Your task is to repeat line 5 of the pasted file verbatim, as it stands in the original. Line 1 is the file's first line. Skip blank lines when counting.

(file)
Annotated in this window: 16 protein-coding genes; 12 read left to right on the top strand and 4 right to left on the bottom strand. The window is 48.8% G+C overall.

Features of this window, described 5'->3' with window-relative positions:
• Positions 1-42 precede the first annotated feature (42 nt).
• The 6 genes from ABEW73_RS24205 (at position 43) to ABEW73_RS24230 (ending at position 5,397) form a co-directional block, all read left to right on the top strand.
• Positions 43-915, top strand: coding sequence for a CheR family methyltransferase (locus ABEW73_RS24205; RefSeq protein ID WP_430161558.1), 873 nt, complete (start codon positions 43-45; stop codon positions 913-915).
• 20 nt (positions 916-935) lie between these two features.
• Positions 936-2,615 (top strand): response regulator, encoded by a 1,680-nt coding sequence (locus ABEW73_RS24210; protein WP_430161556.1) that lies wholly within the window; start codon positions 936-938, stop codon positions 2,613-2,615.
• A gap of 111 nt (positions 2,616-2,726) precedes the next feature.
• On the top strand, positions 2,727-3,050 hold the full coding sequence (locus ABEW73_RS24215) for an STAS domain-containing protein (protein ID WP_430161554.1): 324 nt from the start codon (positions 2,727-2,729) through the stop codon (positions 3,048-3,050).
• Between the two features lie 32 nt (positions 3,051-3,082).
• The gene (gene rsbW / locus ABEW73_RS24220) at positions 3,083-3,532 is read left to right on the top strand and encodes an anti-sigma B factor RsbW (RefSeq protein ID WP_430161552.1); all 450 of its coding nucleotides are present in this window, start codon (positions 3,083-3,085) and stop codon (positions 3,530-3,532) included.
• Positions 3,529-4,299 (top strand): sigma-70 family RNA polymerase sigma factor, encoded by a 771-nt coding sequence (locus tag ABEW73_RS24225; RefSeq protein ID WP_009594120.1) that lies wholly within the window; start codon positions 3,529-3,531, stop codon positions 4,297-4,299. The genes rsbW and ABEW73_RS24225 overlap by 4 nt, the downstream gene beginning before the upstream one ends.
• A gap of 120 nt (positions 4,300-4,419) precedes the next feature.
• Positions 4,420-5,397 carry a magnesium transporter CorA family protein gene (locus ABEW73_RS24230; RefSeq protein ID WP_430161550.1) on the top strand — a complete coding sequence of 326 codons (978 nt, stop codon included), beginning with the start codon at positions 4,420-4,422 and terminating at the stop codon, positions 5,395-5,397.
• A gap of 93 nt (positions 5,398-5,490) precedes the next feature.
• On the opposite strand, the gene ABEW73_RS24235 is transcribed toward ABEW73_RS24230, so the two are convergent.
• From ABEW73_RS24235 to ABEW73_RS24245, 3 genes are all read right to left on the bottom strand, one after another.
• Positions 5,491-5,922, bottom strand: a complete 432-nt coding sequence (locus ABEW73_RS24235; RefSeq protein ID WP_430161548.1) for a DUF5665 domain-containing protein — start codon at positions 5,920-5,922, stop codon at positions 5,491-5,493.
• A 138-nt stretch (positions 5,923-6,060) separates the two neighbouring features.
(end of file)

• Positions 43-915, top strand: coding sequence for a CheR family methyltransferase (locus ABEW73_RS24205; RefSeq protein ID WP_430161558.1), 873 nt, complete (start codon positions 43-45; stop codon positions 913-915).